Author Archives | ace2122

Toddler falls four stories, survives

A two-year old boy fell from an apartment window on Grand Ave yesterday and survived, reports the NY Post. The boy was rushed to St. Barnabas Hospital and then to Columbia-Presbyterian, he is in stable condition. (NY Post)

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Another Zoo Inmate Escapes

A female peacock escaped from the Bronx Zoo sometime yesterday and was found nearby, reports the NY Post. The bird was outside overnight and was recaptured today. (NY Post)

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Yankee vendors sue employer

Three food vendors at Yankee Stadium filed suit yesterday against the Bronx Bombers' food service company, Legends, claiming they did not receive their tips, according to the NY Post. A Legends spokeswoman denies any wrongdoing. The Yankees' former vending company, Centerplate, is also a defendant in the case. (NY Post)

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Bronx Week Events

The 40th Annual Bronx Week kicks off Thursday with a celebration of the borough's oldest residents at the Villa Barone Manor, 737 Throggs Neck Expressway. The event goes from 11 a.m to 3 p.m. and admission is $30. You can get a complete schedule of  events at the Bronx Tourism Council.

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DIGITAL BRONX: Whither Bronx Bombers, bloggers will follow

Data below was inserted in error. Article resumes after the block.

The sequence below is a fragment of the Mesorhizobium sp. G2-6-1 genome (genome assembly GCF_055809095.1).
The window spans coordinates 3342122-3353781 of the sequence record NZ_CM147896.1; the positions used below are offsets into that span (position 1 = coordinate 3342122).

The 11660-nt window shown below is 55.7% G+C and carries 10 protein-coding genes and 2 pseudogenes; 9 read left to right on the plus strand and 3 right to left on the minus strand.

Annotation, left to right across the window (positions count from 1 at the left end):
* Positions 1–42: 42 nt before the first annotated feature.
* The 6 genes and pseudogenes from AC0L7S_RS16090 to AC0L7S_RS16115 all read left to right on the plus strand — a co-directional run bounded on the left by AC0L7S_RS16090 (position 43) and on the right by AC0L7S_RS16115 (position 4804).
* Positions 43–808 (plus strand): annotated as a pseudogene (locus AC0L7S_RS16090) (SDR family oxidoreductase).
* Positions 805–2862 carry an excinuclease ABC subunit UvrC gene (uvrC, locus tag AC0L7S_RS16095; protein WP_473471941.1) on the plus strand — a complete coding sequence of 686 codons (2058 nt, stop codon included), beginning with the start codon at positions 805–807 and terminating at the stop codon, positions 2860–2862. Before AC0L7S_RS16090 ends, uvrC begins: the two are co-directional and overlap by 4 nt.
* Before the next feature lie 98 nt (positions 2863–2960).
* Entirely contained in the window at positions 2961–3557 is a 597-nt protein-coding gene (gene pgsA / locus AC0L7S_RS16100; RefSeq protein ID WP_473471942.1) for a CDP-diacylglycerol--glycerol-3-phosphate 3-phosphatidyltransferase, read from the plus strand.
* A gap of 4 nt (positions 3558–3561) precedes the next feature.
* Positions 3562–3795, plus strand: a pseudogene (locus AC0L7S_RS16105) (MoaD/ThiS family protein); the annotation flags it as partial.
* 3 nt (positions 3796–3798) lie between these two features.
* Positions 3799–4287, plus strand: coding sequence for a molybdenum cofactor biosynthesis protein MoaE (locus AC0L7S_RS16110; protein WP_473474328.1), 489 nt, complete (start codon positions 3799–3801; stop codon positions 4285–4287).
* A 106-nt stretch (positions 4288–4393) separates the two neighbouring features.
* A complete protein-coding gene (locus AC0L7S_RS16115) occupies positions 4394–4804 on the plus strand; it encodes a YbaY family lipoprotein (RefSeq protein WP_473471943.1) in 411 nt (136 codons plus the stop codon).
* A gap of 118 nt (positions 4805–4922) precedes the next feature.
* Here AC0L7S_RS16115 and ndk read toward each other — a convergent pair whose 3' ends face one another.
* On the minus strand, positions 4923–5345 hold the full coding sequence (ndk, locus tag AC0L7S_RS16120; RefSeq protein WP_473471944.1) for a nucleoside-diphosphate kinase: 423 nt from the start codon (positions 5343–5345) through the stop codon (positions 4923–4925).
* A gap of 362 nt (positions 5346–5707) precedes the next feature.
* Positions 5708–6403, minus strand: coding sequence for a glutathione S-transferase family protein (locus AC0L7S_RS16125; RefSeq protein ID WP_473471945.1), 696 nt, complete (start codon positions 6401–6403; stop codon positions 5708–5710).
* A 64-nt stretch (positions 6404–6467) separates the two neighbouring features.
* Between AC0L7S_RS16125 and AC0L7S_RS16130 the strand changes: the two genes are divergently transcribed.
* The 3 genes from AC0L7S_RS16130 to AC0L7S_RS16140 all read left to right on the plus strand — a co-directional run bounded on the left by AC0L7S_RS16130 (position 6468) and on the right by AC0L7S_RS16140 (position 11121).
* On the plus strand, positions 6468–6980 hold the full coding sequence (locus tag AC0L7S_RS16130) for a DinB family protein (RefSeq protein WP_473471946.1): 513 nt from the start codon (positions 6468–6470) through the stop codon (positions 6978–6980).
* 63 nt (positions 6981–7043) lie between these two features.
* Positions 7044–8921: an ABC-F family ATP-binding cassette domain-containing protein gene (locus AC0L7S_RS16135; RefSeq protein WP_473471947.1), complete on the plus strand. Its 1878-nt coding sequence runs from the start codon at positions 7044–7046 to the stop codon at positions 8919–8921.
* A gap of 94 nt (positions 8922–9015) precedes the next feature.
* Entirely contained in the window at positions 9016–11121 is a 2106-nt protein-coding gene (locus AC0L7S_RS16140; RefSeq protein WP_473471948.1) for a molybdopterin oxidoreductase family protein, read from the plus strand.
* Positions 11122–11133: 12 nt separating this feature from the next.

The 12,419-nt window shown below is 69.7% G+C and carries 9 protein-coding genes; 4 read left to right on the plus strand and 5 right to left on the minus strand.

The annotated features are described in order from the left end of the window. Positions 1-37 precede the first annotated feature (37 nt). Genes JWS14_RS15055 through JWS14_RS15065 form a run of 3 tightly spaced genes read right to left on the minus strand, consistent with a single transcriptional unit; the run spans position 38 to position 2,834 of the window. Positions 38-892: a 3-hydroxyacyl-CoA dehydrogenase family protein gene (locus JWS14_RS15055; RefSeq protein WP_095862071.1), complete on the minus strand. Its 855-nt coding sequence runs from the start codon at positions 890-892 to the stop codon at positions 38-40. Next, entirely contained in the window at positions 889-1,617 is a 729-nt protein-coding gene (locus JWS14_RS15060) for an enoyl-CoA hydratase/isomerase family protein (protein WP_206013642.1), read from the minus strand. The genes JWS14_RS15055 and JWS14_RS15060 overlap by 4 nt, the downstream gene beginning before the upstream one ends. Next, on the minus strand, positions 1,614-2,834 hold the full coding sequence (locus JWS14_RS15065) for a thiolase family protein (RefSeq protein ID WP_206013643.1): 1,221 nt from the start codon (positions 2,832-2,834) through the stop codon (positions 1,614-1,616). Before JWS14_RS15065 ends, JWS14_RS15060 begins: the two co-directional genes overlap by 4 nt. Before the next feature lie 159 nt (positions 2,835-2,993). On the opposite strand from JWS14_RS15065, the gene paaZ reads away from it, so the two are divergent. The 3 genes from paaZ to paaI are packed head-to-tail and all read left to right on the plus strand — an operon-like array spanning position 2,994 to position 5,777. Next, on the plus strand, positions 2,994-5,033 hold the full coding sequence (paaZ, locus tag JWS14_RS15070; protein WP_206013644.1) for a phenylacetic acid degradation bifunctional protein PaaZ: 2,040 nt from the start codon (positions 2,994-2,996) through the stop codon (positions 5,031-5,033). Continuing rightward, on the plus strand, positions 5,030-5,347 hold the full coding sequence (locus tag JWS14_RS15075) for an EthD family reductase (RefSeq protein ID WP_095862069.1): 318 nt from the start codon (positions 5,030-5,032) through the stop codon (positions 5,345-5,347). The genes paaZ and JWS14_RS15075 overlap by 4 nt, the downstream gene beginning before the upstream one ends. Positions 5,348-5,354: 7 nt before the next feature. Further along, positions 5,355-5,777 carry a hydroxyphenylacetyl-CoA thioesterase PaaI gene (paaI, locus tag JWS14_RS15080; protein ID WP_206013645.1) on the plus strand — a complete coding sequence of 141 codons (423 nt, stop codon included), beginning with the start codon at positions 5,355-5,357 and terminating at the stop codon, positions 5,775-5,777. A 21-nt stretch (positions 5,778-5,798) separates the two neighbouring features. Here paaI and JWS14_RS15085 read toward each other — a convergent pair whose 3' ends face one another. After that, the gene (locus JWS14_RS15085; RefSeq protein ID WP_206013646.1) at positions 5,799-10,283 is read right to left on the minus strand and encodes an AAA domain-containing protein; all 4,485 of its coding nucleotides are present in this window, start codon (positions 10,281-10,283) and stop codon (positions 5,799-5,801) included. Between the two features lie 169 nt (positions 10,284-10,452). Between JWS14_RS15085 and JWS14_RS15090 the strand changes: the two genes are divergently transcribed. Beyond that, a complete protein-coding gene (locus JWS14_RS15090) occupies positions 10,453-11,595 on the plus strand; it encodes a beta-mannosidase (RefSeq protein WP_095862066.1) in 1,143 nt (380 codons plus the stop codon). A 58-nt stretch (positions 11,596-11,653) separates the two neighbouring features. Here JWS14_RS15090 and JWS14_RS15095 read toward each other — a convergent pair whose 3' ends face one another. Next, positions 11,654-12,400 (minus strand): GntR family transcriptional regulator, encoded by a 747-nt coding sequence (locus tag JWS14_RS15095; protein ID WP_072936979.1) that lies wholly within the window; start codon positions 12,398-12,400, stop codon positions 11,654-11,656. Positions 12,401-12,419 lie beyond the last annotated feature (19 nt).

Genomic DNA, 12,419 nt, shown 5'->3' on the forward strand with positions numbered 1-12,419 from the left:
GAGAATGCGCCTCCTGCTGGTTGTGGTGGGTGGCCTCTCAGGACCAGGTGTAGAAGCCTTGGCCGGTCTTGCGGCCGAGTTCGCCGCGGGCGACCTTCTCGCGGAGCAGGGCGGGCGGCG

By Alex Eriksen It isn’t only the Yankees that are out of spring training. Baseball bloggers have taken the virtual field and nowhere in greater numbers than to cover the New York Yankees. "The Yankees are the most watched and reported team in baseball,” says Lenny Neslin, the one-man operation behind Lennysyankees.com. Neslin, a sophomore at Quinnipac University writes, edits, and manages the site all from a laptop in his dorm room. The website pays for itself with the help of advertisers, more than covering the $10 a-year fee for the hosting. In an era before computers, Neslin, like many others, would likely be just another die-hard fan. Thanks to the birth of the blogosphere, anyone with a computer and something to say has the power to broadcast it to the world. Neslin, raised a Yankee fan deep in Rex Sox’s territory of New Hampshire, began writing in January of 2009 and hasn’t let up since. He tries to average two to three posts a day. “The more posts you have, the more hits you’ll get,” says Neslin. Neslin is just one fish in a much larger ocean when it comes to the Yankees. Blogs such as River Ave Blues, It’s All About the Money Stupid, Pinstripe Alley, are just a few that appear in the search bar when you type in “Yankees blog.” This makes competition fierce, far out shadowing smaller MLB teams and the blogs devoted to them. “The key is to prove to every fan you have a voice in the Yankees blogosphere,” says Neslin. And there are many. Everyone from Neslin to the YES network is writing about the Yankees every day. The atmosphere is part barroom banter, part sports reportage; it’s a collage of comments and criticism with a healthy dose of statistics. Discussion forums attract fans to an atmosphere typically reserved for either the sports bar or the playoff season tailgate. Hot topics run the gamut from CC Sabathia’s weight loss this season (30 pounds) to AJ Burnett’s slowing fastball. For the more hardcore Yanks fan there’s in-depth analysis of statistics, politics, and strategy, along with discussion on the ever-incendiary rivalry between the Yanks and Red Sox. It’s a sea of unique voices but one thing remains constant, an undying love for the Yankees. “I live and die with each pitch,” says Andrew Corselli on his site, yanksgoyard.com, “so feel free to come by and rub salt in my wounds if the Yanks are losing or enjoy the spoils of victory if they’re winning.” The amount of traffic to these fansites and blogs is enough to bring big advertisers calling. It’s not unusual to see banner ads or sponsorship spots from major names and brands, everything from Lexus cars to American Express. Neslin for instance nets 100 to 200 visitors a day, regardless of the time of year or team’s position in the season. The discussion of everything Yankees is one with perpetual motion. No longer is sports writing the strict domain of the professional reporter, not when there’s an army of fans out there. There is little doubt that bloggers are carving out a permanent seat at the sportswriter’s table. “It’s the writers versus the bloggers,” says Neslin. As more and more fans become bloggers, the differences becomes less apparent. Unlike their professional colleagues, bloggers are unconfined by word limits, deadlines, or the traditional trappings of sports writing. This allows some room for working outside the frame of convention. Detailed statistics of players or teams were never the typical fare for the sports page. Anyone who knew them before the dawn of the Internet was likely someone with an unnaturally good memory and a borderline fanatical devotion to the sport. But today you can brush up on the batting averages, hits, strikeouts, runs, errors and outs from any game or player ever. Just go to www.baseball-reference.com and it’s all at your fingertips. Say you wanted to know what year Babe Ruth hit his most homeruns, type in his name and seconds later you have it (the answer is 59, in 1921, his second season with the Yankees after leaving the Boston Red Sox). The site was a start-up begun by Sean Forman, who left his job as an assistant professor of mathematics and computer science to work on the site full time. He later formed Sports Reference LLC, marrying other sports stats websites under the same banner. Today, their baseball stat site alone gets hundreds of thousands of hits per day and millions per year. “I like to think our sites are the first place people look when they want stats, if you’re going to debate, there’s no excuse for not knowing the numbers now,” says Forman, “we’ve saved a lot of people a lot of time.” Forman began the site part time, a labor of love for a long time baseball fan. “I didn’t expect it to be a full time job,” he says. But as it demanded more and more of his time, it became a career. But, without the Internet, he might very well be in the classroom today. “Blogging has definitely leveled the playing field,” says Forman, who perhaps better than anyone understands the power of a good website. “Good writing will always shine through,” he says. Statistics are traditionally an important tool in the sportswriter’s toolbox, but typically they serve more as a nail than a hammer. The staff at YankeeAnalysts.com of course, disagrees. Their take on the Yanks is steeped in numbers, a purist approach one would be hard pressed to find in any newspaper. Now that the season is underway, they’ll have fresh material for posts. “While the offseason enabled us to have a lot of fun with analysis and speculation, we’re ready to start having actual baseball to write about,” Larry Koestler, co-founder of YankeeAnalysts, wrote in an email. The Yankees are now second in the American League East behind Baltimore with five wins and four losses. Tomorrow they play the Orioles at Yankee Stadium. The “Yankosphere” as Koestler calls it, is already abuzz with speculation of how they’ll perform this season and if another World Series title is in the cards. To be sure, bloggers and reporters alike will have plenty to write about. Click here for more stories on the digital Bronx.